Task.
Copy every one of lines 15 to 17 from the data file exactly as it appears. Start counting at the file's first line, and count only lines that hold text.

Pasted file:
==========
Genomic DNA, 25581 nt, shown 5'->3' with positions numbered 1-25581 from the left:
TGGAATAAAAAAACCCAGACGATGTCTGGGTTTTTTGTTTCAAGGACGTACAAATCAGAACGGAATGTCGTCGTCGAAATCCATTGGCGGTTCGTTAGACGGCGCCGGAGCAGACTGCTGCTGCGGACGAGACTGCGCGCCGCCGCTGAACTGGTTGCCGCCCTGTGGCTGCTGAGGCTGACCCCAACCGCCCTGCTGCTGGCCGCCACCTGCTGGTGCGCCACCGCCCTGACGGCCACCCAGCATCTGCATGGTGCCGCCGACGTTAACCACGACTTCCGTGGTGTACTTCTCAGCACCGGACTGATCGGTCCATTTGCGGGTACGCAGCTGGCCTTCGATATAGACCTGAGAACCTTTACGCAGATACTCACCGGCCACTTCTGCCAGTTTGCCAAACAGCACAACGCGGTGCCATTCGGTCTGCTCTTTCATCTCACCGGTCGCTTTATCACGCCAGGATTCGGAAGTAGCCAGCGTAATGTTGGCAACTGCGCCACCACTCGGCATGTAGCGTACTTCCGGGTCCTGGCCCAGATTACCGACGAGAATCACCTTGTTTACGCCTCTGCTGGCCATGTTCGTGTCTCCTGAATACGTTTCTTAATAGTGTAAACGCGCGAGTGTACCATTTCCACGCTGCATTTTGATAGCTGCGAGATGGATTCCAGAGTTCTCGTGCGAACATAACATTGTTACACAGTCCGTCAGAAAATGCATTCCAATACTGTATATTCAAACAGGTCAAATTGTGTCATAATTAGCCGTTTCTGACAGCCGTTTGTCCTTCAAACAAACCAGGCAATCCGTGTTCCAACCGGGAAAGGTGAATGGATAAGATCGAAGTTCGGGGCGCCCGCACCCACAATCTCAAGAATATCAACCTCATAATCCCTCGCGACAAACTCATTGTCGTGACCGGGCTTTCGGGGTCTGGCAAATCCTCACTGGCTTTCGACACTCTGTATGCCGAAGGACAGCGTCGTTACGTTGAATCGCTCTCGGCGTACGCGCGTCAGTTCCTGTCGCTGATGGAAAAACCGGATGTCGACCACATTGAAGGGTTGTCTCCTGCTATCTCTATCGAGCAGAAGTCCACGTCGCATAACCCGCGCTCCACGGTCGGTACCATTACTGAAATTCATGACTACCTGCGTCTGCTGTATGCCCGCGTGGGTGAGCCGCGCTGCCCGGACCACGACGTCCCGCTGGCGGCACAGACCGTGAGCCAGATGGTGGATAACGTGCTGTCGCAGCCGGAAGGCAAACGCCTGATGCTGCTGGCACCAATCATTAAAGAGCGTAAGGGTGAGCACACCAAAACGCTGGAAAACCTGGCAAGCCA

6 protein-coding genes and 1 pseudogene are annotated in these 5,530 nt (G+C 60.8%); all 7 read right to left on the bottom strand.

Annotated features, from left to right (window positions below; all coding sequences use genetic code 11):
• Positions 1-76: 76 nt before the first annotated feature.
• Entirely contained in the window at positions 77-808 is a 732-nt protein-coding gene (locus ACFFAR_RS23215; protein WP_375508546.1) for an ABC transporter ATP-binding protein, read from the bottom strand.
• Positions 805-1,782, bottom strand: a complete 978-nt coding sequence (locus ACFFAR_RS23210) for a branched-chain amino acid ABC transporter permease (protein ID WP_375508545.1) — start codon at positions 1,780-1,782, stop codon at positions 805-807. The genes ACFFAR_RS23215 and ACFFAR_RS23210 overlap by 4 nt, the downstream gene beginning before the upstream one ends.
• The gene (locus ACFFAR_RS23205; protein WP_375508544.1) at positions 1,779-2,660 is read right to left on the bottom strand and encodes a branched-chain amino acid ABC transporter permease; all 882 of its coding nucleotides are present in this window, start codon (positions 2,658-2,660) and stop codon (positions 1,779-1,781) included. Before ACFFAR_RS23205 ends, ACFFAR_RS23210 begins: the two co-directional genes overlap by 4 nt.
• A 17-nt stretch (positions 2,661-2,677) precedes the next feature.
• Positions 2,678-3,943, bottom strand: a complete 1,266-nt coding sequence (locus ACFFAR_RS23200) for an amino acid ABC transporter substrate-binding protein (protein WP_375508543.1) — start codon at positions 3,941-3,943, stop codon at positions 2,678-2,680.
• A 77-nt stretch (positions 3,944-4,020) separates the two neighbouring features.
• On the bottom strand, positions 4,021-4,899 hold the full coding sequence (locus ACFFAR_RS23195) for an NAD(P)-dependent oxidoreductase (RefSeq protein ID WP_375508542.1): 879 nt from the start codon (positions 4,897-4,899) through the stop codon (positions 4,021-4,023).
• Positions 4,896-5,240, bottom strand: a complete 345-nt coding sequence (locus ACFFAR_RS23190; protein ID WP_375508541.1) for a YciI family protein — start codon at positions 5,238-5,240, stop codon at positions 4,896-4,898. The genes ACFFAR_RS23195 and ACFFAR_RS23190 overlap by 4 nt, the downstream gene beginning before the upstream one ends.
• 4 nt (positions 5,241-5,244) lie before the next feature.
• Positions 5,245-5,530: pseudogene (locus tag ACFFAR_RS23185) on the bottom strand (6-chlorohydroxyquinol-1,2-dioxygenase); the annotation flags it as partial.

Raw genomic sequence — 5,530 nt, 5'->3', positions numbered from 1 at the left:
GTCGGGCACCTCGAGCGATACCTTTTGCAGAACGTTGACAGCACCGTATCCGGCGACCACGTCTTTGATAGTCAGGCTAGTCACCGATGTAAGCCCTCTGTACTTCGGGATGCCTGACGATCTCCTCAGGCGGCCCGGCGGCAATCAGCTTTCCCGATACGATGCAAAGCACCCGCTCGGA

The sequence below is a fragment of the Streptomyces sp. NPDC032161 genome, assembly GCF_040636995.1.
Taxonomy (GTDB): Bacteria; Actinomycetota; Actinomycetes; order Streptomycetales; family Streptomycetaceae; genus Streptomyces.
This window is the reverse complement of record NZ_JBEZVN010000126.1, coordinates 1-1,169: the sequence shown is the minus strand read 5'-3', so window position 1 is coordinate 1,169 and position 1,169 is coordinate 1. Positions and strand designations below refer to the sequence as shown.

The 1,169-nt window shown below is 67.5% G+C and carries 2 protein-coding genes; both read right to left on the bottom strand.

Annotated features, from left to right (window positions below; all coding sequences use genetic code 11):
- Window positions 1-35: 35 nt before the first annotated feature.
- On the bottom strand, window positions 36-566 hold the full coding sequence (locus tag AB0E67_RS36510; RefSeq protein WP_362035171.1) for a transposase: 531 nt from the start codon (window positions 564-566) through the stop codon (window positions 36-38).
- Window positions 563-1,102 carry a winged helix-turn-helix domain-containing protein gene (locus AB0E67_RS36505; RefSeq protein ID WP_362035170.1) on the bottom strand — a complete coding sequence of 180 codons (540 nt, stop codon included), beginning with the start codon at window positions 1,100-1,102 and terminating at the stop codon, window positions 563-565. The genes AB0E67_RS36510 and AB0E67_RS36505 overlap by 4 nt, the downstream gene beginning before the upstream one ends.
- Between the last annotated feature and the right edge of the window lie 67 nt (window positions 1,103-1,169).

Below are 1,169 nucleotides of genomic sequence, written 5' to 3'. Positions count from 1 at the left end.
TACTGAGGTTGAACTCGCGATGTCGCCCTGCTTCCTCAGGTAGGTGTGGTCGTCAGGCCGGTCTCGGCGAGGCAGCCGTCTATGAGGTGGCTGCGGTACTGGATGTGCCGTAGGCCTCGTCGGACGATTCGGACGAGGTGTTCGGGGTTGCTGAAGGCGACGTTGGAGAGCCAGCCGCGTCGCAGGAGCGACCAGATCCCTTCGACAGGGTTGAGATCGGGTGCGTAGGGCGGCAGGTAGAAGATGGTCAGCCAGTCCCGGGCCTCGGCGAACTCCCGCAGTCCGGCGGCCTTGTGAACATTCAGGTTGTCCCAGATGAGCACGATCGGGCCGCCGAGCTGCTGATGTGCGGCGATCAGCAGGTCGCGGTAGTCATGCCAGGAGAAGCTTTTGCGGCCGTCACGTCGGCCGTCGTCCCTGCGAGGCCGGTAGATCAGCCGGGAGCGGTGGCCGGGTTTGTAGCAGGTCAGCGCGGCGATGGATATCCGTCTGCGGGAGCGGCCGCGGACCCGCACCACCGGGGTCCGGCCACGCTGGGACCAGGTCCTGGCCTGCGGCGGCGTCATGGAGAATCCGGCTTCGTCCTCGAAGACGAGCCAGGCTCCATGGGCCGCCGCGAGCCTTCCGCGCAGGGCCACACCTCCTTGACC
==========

• Positions 5,245-5,530: pseudogene (locus tag ACFFAR_RS23185) on the bottom strand (6-chlorohydroxyquinol-1,2-dioxygenase); the annotation flags it as partial.

Raw genomic sequence — 5,530 nt, 5'->3', positions numbered from 1 at the left:
GTCGGGCACCTCGAGCGATACCTTTTGCAGAACGTTGACAGCACCGTATCCGGCGACCACGTCTTTGATAGTCAGGCTAGTCACCGATGTAAGCCCTCTGTACTTCGGGATGCCTGACGATCTCCTCAGGCGGCCCGGCGGCAATCAGCTTTCCCGATACGATGCAAAGCACCCGCTCGGA